As they were happily married for 50 years, it’s safe to say Paul Newman and Joanne Woodward knew a thing or two about the art of marriage —making it even more poignant that Newman gave Woodward a poem by the same name on their wedding day in January 1958. It’s wild to consider that marriage advice from the 1950s might still be relevant in 2021, but even without the Old Hollywood cachet, the Wilferd Peterson poem emanates wisdom that still resonates (making it one of the best love poems ever).
“The Art of Marriage”
Happiness in marriage is not something that just happens.
A good marriage must be created.
In the Art of Marriage, the little things are the big things…
It is never being too old to hold hands.
It is remembering to say “I love you” at least once a day.
It is never going to sleep angry.
It is at no time taking the other for granted;
the courtship should not end with the honeymoon,
it should continue through all the years.
It is having a mutual sense of values and common objectives.
It is standing together facing the crowd.
It is forming a circle of love that gathers in the whole family.
It is doing things for each other, not in the attitude
of duty or sacrifice, but in the spirit of joy.
It is speaking words of appreciation
and demonstrating gratitude in thoughtful ways.
It is not looking for perfection in each other.
It is cultivating flexibility, patience, understanding
and a sense of humor.
It is having the capacity to forgive and forget.
It is giving each other an atmosphere in which each can grow.
It is finding room for the things of spirit.
It is a common search for the good and the beautiful.
It is establishing a relationship in which the independence is equal,
dependence is mutual and the obligation is reciprocal.
It is not only marrying the right partner, it is being the right partner.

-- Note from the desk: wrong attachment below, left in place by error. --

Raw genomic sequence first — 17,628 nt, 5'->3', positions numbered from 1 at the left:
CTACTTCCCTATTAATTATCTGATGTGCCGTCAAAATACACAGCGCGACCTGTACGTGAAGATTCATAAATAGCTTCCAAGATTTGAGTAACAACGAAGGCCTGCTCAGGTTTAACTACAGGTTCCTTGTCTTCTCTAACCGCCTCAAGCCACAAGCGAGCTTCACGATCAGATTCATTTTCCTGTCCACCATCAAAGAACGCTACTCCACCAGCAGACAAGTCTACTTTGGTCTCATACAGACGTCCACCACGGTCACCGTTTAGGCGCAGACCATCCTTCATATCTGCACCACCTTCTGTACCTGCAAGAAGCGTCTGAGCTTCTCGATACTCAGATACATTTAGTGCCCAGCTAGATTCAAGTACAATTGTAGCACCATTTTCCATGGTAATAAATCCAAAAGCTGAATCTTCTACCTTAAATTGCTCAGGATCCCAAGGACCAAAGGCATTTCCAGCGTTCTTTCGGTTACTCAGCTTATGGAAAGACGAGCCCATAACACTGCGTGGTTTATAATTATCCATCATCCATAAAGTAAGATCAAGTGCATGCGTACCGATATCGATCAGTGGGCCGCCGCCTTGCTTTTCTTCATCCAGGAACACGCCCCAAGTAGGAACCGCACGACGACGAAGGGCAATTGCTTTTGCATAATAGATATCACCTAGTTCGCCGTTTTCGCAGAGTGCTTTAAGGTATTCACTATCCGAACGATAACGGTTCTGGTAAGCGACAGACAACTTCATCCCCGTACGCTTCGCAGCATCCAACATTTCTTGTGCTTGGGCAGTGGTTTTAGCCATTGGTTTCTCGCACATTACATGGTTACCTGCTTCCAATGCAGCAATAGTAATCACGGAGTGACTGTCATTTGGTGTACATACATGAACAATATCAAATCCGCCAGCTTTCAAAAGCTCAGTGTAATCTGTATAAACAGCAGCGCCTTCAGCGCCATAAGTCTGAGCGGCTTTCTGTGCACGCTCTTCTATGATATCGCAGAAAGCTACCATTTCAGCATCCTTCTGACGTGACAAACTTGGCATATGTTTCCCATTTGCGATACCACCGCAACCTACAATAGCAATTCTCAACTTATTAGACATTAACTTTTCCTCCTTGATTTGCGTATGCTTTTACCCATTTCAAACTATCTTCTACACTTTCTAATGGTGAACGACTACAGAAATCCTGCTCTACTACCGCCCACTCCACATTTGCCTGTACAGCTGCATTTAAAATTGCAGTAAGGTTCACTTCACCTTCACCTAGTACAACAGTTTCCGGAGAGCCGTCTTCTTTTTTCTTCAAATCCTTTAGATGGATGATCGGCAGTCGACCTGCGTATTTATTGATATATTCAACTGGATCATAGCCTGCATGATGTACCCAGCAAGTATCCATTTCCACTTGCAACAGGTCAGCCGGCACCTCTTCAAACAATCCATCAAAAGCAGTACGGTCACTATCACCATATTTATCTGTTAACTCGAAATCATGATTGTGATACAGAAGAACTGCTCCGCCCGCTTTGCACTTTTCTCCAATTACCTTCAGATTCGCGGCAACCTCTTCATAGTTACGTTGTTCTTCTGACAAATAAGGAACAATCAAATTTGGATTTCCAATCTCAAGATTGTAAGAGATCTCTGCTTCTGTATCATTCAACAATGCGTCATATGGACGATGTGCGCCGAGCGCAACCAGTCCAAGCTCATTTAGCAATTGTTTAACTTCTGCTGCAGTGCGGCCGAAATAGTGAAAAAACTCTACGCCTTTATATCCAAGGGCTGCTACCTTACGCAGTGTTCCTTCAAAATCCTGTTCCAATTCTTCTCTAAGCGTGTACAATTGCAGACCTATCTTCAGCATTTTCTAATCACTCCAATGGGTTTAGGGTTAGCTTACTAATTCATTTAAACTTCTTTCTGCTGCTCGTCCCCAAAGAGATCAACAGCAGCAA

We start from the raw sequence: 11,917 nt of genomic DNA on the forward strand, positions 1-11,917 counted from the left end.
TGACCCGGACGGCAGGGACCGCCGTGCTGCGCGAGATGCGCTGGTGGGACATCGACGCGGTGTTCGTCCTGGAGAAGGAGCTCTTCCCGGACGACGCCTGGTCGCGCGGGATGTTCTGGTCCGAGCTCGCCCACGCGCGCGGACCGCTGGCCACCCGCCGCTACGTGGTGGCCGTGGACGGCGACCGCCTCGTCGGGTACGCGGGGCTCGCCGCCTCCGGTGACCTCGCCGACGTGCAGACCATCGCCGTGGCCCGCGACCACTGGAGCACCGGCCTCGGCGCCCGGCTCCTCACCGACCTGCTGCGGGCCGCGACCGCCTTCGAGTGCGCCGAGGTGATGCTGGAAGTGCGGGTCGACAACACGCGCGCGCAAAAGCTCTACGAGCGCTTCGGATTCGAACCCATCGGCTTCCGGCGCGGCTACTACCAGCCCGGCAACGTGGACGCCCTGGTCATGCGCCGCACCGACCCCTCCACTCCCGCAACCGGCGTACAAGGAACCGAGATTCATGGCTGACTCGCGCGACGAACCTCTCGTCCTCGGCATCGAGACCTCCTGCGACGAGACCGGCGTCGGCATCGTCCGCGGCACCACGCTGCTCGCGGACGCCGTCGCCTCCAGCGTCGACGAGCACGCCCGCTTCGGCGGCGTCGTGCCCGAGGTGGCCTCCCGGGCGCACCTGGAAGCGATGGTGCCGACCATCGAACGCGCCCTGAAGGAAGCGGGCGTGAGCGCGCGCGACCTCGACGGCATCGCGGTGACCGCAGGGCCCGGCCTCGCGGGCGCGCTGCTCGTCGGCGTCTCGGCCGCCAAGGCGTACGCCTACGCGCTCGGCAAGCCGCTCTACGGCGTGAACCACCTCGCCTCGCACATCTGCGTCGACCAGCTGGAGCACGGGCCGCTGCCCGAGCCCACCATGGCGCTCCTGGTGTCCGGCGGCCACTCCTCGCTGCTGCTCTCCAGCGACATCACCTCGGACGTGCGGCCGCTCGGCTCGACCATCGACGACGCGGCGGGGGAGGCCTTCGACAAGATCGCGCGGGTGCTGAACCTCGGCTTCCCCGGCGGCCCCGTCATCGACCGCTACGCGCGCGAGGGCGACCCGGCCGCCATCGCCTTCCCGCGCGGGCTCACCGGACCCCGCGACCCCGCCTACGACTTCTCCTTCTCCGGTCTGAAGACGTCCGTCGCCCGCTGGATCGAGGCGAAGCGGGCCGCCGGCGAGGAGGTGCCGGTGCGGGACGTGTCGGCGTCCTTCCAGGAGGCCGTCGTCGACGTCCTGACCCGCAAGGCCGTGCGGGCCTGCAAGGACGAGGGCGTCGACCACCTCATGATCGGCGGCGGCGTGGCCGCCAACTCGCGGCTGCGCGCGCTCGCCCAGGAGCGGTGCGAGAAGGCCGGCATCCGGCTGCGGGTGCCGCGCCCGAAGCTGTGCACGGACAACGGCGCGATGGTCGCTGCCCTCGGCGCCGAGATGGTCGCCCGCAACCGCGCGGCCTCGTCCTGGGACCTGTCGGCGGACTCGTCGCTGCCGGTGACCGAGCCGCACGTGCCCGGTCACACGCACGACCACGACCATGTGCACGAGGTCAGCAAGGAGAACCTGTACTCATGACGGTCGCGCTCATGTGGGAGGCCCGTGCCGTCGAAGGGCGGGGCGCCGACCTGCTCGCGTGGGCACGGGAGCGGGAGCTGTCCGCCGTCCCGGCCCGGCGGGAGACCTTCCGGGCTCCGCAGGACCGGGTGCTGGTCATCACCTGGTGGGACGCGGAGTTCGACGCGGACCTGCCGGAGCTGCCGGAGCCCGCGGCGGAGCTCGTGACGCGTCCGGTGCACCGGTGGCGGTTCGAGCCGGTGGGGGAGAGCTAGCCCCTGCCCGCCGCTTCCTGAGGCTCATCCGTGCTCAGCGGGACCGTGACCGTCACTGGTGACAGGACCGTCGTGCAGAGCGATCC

It is discovering what marriage can be, at its best.
— Wilferd Peterson
Little Things Mean a Lot
“The Art of Marriage” manages to strike a delicious balance of pragmatism and romance. From the outset, it rejects the overly-saccharine and unrealistic notion that if you marry the right person, you’ll be happy. And yet, the idea that parties are going to have to work has always sounded so bleak. Work doesn’t necessarily jive with the idea of fun and dating.
But “The Art of Marriage” calms these anxieties. The poem breaks down the components of what this work actually means: holding hands, remembering to say “I love you” once a day, not going to sleep angry (implying the importance of communication and not allowing problems to lurk beneath the surface), and not taking the other for granted. To work in this context means to be more effortful in love.
The poem transitions into this theme of teamwork—exploring the mutual sense of values, common objectives, standing together, and facing the crowd. There shouldn’t be an imbalance of power; rather, there should be a pure sense of togetherness. It encourages partners to have an attitude of, “I’ve got your back…even if it means going to dinner with that one obnoxious coworker.”
Like many of the best love poems, “The Art of Marriage” suggests that having someone to navigate the nonsense of the world with is one of the best feelings a human can experience.
The poem moves seamlessly from the idea of togetherness to responsibilities of the individual: “It is doing things for each other, not in the attitude of duty or sacrifice, but in the spirit of joy.”
Peterson prescribes a powerful tool against a refrain that is as common as it is insipid: “Why am I the one who always does x/y/z?” His advice suggests doing the unsexy day-to-day maintenance in the attitude of giving rather than cynically assuming that your work is going unnoticed or unappreciated.
If your work truly is overlooked, Peterson might suggest having a tempered conversation. Maybe in 2021 he’d include a Love Language reference or two, as he does mention “speaking words of appreciation” and “demonstrating gratitude in thoughtful ways”—i.e. words of affirmation and receiving gifts. (Pretty prescient stuff considering this was written way before Love Languages became the phenomenon it is today.)
Finally, the poem ends by addressing the essence of a lasting relationship: “cultivating flexibility”; “the capacity to forgive and forget”; “giving each other an atmosphere in which each can grow”; “finding room for the things of spirit”; and “a common search for the good and the beautiful.” These ideas suggest that relationships are always evolving. These shifts are natural and should be embraced and celebrated.
Above all, “The Art of Marriage” is about shared happiness, love, communication, and reflection. In times when speaking optimistically about marriage might be seen as woefully uncool and naive, it’s refreshing to hear a judicious and unabashed defense of—and playbook for—a happy marriage.
What are your thoughts on the poem? Do you think the tenets still hold up in 2021? Drop us a line at firstname.lastname@example.org and let us know!